Notice anything interesting about this argument? Well, the principal actors in it are all dead. It's ancient history. Beginning in the 1960's, the Republicans prostituted their legacy of social justice in order to win over segregationist whites. Bartlett amusingly ignores the emergence of Republicans in the South at the precise moment the Democratic Party pushed for civil rights, or that very same segregationist whites flocked to Barry Goldwater in 1964, George Wallace in 1968, and Richard Nixon in 1972. Saying that Republicans are the civil rights party based on history is like saying that Democrats are historically in favor of states rights, or that Japan is expansionist, or that Christians think slavery is cool. Well sure, those statements all used to be true - A really long time ago. But Bartlett's facts are about obsolete as black and white TVs or record players.
As an aside, I'm not sure how much Republicans really cared about civil rights even before the 1960's. It made perfect sense for FDR to avoid civil rights, since his coalition was based on the South. But that wasn't true of the Republicans in the first part of the twentieth century. They had huge majorities too, and did precisely zero for civil rights at a time in which they would have paid very little price - the South wasn't voting for them anyway. Heck, Eisenhower could have passed civil rights in 1954-54 if he'd felt like it. But he didn't.
What's most offensive about Bartlett's piece is its subtext. He thinks African American voters are stupid: either stupid because they don't know their history, or (more likely) stupid for swallowing his ridiculous arguments. But of course they're not stupid. African Americans are acutely aware of where their political interests are. Unlike other groups I could name that do believe whatever Republican hacks tell them, however destructive the GOP is to their interests. Not that I'll name those groups. That would be mean.
Both Bartlett and you present flawed arguments. You both operate under the assumption that political parties can be separated analytically from time and place, as if parties follow their own logic and rules without regard to geography.By Marriah, at 11:43 AM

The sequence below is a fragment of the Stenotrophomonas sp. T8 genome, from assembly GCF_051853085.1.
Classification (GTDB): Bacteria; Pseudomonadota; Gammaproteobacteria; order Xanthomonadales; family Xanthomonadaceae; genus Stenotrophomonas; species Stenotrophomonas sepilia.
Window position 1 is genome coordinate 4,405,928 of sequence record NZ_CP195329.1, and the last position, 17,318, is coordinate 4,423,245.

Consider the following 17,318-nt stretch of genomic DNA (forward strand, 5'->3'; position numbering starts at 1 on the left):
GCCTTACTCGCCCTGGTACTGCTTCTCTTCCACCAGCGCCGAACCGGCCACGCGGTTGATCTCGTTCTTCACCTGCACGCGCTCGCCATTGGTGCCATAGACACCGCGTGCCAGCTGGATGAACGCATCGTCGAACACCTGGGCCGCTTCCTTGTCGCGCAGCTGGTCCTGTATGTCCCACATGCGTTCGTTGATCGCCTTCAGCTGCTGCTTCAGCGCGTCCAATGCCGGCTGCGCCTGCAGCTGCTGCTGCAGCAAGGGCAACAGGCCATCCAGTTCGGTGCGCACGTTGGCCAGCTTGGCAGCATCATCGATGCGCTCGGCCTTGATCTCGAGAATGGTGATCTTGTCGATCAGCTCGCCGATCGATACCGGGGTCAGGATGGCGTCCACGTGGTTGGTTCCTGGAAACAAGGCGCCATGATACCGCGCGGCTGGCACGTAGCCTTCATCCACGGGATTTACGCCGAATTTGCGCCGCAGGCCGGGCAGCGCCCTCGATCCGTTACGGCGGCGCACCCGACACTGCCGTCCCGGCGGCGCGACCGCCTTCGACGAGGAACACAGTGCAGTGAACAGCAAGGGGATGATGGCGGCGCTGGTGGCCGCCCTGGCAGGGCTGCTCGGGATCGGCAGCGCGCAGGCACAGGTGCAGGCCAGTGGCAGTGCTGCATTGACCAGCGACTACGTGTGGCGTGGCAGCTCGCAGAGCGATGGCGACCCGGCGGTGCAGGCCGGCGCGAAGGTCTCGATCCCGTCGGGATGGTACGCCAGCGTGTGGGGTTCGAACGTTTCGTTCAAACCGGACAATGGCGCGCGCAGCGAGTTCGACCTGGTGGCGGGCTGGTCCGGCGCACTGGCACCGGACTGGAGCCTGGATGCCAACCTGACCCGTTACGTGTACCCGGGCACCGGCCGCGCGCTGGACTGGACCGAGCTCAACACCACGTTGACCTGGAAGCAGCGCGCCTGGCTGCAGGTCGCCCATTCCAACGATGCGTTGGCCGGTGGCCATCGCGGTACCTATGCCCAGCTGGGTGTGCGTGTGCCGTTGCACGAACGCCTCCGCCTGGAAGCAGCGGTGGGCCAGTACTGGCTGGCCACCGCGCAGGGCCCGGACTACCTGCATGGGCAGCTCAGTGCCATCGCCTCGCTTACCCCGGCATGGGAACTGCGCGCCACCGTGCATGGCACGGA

The states above the Mason-Dixon line have historically been for Civil Rights, with regard to African-Americans, because they didn't pay an economic price for it. The merchant class and industrial states allowed progressive racial politics because those politics didn't threaten economic foundations. The Southern Agrarian economy depended on slave labor, and after the Civil War cheap labor, for its foundations. The slave economy supported the de facto caste system and social hierarchy that went with it.
Whichever party draws its votes from the Northeast and Midwest is going to be more in favor of progressive racial politics than the party that represents the southern states. But politics regarding women, or gay rights, can be just as backwards in the Northern states as the southern states.
So look past the parties and look at the regional political dynamics. Who cares which party has a better civil rights record? The better question is which states have better civil rights and equal rights records. The Party will adapt to the state and the region.
What you're saying isn't wrong, it's just irrelevant. Of course the regional basis of the two parties influences their positions on civil rights (although one could just as easily say that their positions determine their regional bases). But that's really not the point. We're talking about which party has a better record on civil rights - not which region supports given policies.By Arbitrista, at 3:17 PM
The discussion that you are framing has no meaning. The region determines party policies by filtering what parties can and cannot achieve. Eisenhower, as you mentioned, could have easily passed Civil Rights legislation because his based of support was in the Northeastern states. The same could be said of Nelson Rockefeller, who did sponsor socially progressive legislation as Governor of New York (as Richard Norton Smith wrote in the NYT recently). Any Republican governor of a Northern state is likely to have a better record on Civil Rights Post-WWII America than any Democratic Governor of a Southern state in the same period.By Marriah, at 8:35 PM
I'm not "framing" anything, whatever that means. I was simply saying that Bruce Bartlett's observations were silly, and why.By Arbitrista, at 9:13 PM